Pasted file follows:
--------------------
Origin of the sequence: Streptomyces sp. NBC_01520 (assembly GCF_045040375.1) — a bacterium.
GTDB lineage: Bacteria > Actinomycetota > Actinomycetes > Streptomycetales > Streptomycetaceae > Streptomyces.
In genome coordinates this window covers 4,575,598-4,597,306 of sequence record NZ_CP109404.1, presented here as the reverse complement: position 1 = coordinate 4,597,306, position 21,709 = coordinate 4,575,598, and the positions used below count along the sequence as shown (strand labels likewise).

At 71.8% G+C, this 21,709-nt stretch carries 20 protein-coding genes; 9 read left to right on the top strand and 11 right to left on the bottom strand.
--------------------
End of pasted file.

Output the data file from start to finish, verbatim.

Origin of the sequence: Streptomyces sp. NBC_01520 (assembly GCF_045040375.1) — a bacterium.
GTDB lineage: Bacteria > Actinomycetota > Actinomycetes > Streptomycetales > Streptomycetaceae > Streptomyces.
In genome coordinates this window covers 4,575,598-4,597,306 of sequence record NZ_CP109404.1, presented here as the reverse complement: position 1 = coordinate 4,597,306, position 21,709 = coordinate 4,575,598, and the positions used below count along the sequence as shown (strand labels likewise).

At 71.8% G+C, this 21,709-nt stretch carries 20 protein-coding genes; 9 read left to right on the top strand and 11 right to left on the bottom strand.